Then I saw in the right hand of him who was seated on the throne a scroll written within and on the back, sealed with seven seals. And I saw a mighty angel proclaiming with a loud voice, “Who is worthy to open the scroll and break its seals?” And no one in heaven or on earth or under the earth was able to open the scroll or to look into it, and I began to weep loudly because no one was found worthy to open the scroll or to look into it. And one of the elders said to me, “Weep no more; behold, the Lion of the tribe of Judah, the Root of David, has conquered, so that he can open the scroll and its seven seals.”

Because man is helpless and has nothing to offer on behalf of his redemption, God himself had to do the job of redemption (16b). Does this sound like a familiar concept, namely Romans 8:3?

For God has done what the law, weakened by the flesh, could not do. By sending his own Son in the likeness of sinful flesh and for sin, he condemned sin in the flesh…

The traditional Jewish belief is that Jewish or human suffering atones for sins. This belief cannot be correct on a spiritual level, because an acceptable sacrifice must be both pure and more than merely human. Psalm 49:7-9 says,

Truly no man can ransom another, or give to God the price of his life, for the ransom of their life is costly and can never suffice, that he should live on forever and never see the pit.

No, both Isaiah and Romans echo the idea that man is so totally lost and helpless that we humans are incapable of providing redemption. God has to do it. Hence the Messiah must be the God-Man. God is the Redeemer. Isaiah 59:20 is cited in Romans 11:25-26

Lest you be wise in your own sight, I do not want you to be unaware of this mystery, brothers: a partial hardening has come upon Israel, until the fullness of the Gentiles has come in. And in this way all Israel will be saved, as it is written,

“The Deliverer will come from Zion, he will banish ungodliness from Jacob”; “and this will be my covenant with them when I take away their sins.”

The salvation of “all Israel” refers to “all Israel at the time Messiah comes to establish his Kingdom on earth,” explained further in Zechariah 12-14 (esp. 12:8-10 and 13:8-9).

Paul writes this partly to expound upon the questions that naturally arise from Isaiah 63:17, quoted in the introduction. One such question would be, “If God is hardening the hearts of the Jewish people, will he fulfill his promises to them?” The answer in Romans is, “yes, he will completely fulfill them.”

III. Sanctification (21) corresponding with Romans 6:1-8:39

Isaiah 59:21 reads,

“As for Me, this is My covenant with them,” says the Lord: “My Spirit which is upon you, and My words which I have put in your mouth shall not depart from your mouth, nor from the mouth of your offspring, nor from the mouth of your offspring’s offspring,” says the Lord, “from now and forever.”

Sanctification in this text is via the New Covenant. The most unique aspect of the New Covenant is that only the regenerate are included in it. One entered the Old Covenant by birth; one enters the New by second birth. If you were born into a Jewish home, you were born into the Old Covenant. Some under that covenant were regenerate, some were not.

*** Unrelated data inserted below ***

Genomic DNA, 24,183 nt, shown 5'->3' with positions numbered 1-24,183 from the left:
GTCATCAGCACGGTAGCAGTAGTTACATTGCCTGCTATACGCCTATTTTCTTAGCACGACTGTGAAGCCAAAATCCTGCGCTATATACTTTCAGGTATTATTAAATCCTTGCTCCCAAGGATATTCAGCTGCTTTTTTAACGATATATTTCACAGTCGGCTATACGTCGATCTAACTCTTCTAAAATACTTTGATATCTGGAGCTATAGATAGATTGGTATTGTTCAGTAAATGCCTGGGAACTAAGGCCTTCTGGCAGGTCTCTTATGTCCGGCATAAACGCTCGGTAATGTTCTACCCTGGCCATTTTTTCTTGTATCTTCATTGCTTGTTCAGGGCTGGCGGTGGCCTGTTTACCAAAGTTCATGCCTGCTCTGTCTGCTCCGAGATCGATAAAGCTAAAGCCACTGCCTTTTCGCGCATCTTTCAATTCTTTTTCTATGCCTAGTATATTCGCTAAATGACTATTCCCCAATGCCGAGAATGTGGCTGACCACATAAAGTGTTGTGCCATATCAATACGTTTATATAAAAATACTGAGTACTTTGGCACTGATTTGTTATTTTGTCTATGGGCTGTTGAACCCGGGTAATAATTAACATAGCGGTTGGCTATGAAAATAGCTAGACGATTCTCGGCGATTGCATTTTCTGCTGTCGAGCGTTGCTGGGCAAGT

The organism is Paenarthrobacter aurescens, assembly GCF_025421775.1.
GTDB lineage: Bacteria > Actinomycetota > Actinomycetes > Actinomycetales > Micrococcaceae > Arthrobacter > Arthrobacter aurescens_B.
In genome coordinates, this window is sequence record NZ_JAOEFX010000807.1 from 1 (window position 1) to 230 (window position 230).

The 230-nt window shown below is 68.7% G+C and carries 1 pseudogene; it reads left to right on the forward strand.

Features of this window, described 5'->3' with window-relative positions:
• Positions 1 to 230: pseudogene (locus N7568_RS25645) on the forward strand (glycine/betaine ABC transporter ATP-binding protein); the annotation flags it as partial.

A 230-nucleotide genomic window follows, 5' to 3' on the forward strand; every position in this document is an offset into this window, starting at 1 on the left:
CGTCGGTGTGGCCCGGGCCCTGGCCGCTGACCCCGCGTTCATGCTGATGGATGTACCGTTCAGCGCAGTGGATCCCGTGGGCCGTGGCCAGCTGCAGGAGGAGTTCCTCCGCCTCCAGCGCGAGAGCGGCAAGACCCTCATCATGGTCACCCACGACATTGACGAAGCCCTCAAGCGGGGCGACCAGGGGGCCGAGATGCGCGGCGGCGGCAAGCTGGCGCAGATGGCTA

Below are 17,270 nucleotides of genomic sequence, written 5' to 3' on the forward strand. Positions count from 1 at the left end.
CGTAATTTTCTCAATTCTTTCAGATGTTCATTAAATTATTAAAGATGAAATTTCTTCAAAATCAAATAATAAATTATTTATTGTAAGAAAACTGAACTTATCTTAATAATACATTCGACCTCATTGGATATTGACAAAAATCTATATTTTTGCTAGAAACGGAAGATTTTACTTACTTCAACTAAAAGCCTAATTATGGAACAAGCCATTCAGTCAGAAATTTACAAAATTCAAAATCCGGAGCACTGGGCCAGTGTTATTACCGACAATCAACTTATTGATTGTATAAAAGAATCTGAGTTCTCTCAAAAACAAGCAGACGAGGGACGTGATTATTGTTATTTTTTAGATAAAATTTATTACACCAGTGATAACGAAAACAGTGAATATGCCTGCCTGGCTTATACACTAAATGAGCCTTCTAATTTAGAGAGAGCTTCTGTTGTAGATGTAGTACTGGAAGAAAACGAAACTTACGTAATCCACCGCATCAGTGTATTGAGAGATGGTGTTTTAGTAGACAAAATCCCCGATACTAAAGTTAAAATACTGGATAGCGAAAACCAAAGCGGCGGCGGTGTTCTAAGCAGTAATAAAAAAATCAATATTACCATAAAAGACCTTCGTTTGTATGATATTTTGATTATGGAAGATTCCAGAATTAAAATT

Although the entire nation of Israel will be regenerated at the advent of the Kingdom (Jeremiah 31:34), the distinguishing mark between the two covenants is the inclusion of only the regenerate (under the New Covenant).

We enter the New Covenant by faith in Jesus, and we are therefore to live New Covenant lives now by reckoning ourselves crucified with Christ and risen to spiritual life.

The Holy Spirit and the Word are primary in the realm of sanctification, as we see here. Thus as we focus our mind on the Word (one of the primary “things of the Spirit”), we become holier. Romans 8:4-11 passim reads,

…in order that the righteous requirement of the law might be fulfilled in us, who walk not according to the flesh but according to the Spirit. … to set the mind on the Spirit is life and peace… You, however, are not in the flesh but in the Spirit, if in fact the Spirit of God dwells in you. Anyone who does not have the Spirit of Christ does not belong to him. … If the Spirit of him who raised Jesus from the dead dwells in you, he who raised Christ Jesus from the dead will also give life to your mortal bodies through his Spirit who dwells in you.

Modern attempts to substitute the Word for something that does not take mental concentration or stress — like music, pop psychology, rituals, or good works — cannot produce the same quality fruit as comes from spending time in the Word. It is the process of studying the Word that makes us holier, not how relevant a portion of Scripture seems to us. If we want to be like a tree planted by rivers of water, we need to spend much time in the Word (Psalm 1), and all portions of the Word (2 Timothy 3:16-17).

We could further analyze the idea of the “word being in their mouths.” Does these “words” mean the Scriptures, prophetic utterances, or both? Since the text implies a deposit of words passed down to the generations (i.e., this seems to refer to the same words), I would argue that Scripture is meant.

Conclusion

I believe Paul, under the inspiration of the Spirit, worked hard to produce Romans (and his other epistles). He began with First Testament texts, and, in this case, developed his broad framework from Isaiah, especially chapter 59. His mind was extremely active during this process.

Rather than mere dictation, God “… set me [Paul] apart even from my [his] mother’s womb …” (Galatians 1:15) to prepare him for his special ministry, including authoring Romans.   Yet, at the same time, God supervised Paul’s work, assuring that Paul said exactly what God wanted said (to the very word, 2 Timothy 3:16-17).

Finding the “mother texts” for later New Testament midrash (elaboration) helps increase context and sharpens our interpretational skills. It also reinforces the truth that God’s plan is not reactionary, but premeditated before the foundation of the world.